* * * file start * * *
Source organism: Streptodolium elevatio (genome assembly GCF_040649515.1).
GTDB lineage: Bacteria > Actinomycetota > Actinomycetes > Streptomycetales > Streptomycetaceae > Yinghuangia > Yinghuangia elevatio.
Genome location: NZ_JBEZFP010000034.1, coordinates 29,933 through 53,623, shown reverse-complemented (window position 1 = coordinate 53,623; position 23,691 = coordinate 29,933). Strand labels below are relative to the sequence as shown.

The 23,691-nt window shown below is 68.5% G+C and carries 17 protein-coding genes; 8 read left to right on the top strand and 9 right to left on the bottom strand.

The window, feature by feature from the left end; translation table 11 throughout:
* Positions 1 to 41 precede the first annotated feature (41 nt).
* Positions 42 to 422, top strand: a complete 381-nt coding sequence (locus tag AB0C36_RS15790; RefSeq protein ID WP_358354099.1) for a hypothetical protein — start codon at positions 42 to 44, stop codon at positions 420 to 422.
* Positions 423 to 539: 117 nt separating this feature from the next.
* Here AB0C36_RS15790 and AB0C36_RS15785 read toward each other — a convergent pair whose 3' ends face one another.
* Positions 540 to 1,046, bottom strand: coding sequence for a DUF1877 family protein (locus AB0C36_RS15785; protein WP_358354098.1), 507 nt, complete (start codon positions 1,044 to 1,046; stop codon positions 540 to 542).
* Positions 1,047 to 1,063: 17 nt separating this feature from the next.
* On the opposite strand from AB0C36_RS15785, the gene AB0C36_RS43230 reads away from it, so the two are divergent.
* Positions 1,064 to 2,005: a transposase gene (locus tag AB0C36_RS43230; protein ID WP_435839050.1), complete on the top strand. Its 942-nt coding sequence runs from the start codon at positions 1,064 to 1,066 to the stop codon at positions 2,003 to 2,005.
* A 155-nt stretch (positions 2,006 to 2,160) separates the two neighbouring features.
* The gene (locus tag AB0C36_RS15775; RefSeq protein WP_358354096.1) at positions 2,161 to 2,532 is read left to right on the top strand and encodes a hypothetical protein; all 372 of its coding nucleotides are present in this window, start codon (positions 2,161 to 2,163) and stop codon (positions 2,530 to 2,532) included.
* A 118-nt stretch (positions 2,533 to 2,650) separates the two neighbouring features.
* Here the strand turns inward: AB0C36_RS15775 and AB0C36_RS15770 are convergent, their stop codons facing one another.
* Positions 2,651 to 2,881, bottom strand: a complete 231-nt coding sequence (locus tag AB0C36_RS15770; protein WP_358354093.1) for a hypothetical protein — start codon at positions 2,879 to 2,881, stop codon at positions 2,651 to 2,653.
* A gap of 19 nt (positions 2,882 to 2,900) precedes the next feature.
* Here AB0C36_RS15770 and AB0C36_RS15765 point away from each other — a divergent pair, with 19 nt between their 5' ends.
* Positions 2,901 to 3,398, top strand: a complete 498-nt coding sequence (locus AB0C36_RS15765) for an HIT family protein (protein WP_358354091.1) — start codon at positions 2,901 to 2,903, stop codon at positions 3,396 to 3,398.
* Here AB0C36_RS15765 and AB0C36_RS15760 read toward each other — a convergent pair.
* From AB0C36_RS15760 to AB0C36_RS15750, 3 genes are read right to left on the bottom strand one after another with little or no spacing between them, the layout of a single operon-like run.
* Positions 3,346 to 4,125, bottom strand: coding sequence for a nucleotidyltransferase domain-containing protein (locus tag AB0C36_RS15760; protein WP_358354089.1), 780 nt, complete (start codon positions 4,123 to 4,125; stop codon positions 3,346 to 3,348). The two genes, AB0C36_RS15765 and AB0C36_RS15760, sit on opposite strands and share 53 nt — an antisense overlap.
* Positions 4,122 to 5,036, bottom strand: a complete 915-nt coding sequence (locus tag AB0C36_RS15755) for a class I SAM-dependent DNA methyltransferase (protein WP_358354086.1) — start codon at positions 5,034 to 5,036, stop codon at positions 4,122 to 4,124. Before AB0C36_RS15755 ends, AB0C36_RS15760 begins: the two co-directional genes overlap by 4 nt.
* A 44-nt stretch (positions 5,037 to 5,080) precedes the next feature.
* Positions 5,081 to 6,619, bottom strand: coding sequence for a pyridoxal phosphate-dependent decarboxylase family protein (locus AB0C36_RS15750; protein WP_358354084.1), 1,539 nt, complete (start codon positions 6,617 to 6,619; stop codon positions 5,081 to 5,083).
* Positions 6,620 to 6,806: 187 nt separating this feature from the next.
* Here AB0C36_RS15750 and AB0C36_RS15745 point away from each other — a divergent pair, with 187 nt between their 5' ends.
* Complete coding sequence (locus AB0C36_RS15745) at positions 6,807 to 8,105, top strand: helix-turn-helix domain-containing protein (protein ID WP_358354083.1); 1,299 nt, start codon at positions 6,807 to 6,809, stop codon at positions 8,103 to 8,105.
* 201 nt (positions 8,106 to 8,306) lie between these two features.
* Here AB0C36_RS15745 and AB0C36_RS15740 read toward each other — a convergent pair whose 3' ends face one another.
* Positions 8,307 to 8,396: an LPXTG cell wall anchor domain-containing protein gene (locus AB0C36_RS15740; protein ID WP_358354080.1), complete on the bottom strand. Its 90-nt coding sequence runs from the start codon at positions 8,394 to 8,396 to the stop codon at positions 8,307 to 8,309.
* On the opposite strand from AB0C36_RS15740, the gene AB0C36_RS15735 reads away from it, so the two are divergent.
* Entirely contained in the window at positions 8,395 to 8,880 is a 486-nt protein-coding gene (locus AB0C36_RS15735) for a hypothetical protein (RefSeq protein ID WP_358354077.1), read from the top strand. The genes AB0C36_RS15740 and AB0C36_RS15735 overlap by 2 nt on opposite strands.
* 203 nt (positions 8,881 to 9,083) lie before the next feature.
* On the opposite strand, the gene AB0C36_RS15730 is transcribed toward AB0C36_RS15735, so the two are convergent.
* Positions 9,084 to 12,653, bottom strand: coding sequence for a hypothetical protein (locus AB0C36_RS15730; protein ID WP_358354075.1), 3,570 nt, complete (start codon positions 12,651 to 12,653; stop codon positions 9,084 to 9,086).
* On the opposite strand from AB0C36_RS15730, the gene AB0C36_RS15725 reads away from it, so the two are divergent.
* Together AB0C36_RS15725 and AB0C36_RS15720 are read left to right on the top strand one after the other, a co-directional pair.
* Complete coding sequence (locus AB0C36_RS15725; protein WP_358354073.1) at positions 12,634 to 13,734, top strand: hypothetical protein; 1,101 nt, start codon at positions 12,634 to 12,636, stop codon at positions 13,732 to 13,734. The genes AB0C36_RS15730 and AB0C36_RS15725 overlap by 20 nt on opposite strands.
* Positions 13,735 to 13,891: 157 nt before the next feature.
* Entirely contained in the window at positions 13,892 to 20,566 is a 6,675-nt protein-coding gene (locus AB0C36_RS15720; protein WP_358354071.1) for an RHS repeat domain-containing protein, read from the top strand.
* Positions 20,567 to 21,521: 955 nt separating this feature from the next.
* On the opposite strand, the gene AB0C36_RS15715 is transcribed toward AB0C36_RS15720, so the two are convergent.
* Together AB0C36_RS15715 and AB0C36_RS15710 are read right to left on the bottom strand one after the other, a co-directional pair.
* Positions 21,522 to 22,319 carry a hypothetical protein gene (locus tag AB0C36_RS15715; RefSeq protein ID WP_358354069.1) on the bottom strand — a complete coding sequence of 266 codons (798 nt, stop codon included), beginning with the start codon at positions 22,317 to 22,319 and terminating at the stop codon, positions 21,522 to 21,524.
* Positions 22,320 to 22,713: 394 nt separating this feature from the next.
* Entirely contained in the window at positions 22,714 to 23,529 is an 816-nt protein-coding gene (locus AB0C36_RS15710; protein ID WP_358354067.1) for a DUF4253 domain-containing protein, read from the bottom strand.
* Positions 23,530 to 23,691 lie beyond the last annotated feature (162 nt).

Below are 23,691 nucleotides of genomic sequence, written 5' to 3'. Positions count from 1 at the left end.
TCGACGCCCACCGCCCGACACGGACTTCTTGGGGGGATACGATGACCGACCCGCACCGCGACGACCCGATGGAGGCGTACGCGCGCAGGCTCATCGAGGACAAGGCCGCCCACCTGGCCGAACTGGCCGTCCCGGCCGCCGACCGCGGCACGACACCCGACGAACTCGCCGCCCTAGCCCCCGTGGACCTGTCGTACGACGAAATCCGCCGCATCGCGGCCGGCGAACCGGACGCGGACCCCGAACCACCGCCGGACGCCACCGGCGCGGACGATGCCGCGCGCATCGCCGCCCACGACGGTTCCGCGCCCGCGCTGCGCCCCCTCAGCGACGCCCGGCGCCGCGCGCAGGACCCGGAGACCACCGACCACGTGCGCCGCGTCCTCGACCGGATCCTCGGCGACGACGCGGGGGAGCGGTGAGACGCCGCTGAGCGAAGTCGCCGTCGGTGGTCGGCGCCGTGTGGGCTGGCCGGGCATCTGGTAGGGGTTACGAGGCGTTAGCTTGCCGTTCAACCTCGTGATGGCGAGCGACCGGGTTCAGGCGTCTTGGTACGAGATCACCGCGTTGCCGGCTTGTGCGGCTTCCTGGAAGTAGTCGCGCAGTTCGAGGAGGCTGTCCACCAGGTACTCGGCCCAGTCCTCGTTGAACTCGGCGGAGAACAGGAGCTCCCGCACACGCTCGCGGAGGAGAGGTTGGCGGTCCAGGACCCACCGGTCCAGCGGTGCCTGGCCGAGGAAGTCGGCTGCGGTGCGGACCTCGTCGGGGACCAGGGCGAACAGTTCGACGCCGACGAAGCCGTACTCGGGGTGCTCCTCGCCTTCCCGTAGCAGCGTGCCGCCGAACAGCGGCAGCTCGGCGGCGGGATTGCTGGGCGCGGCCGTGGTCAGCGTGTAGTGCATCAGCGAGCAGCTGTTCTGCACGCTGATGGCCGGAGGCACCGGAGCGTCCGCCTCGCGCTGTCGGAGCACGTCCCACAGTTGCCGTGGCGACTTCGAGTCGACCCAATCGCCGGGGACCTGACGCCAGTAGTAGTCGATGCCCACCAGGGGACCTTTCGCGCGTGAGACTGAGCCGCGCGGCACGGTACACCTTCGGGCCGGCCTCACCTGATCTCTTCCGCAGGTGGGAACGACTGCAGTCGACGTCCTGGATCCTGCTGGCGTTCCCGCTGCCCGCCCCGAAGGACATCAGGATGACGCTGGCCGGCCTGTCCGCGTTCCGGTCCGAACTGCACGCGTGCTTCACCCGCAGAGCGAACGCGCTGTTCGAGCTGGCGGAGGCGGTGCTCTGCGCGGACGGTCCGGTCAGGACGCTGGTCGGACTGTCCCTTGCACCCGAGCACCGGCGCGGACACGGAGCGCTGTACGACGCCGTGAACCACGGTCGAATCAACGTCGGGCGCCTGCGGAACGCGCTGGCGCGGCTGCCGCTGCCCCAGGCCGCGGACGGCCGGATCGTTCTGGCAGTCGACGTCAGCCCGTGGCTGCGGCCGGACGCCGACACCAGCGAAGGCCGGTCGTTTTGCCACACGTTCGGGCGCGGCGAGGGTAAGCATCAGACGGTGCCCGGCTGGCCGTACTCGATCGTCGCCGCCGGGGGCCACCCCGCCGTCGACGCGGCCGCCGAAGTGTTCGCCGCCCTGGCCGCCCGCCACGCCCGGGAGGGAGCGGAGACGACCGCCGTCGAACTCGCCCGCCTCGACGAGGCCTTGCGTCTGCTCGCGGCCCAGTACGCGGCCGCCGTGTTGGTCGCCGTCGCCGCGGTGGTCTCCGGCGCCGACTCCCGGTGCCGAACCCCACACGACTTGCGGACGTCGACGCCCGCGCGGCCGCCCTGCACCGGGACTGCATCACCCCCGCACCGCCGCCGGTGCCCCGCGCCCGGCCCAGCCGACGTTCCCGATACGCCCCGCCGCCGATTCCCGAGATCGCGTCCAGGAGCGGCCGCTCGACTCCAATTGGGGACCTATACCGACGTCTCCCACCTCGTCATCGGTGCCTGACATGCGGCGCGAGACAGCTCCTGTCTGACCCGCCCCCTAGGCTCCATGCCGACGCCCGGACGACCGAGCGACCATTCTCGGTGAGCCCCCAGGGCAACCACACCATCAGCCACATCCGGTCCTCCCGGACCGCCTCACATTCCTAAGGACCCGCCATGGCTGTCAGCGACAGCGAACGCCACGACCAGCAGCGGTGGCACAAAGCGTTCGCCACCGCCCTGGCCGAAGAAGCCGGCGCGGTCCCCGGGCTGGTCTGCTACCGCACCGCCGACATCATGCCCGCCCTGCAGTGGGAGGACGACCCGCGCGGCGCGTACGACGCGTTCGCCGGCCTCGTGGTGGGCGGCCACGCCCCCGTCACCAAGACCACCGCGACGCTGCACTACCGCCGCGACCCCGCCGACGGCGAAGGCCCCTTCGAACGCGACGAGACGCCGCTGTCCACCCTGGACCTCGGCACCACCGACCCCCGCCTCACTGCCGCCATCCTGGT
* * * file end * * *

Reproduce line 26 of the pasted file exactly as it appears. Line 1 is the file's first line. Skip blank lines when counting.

* A 44-nt stretch (positions 5,037 to 5,080) precedes the next feature.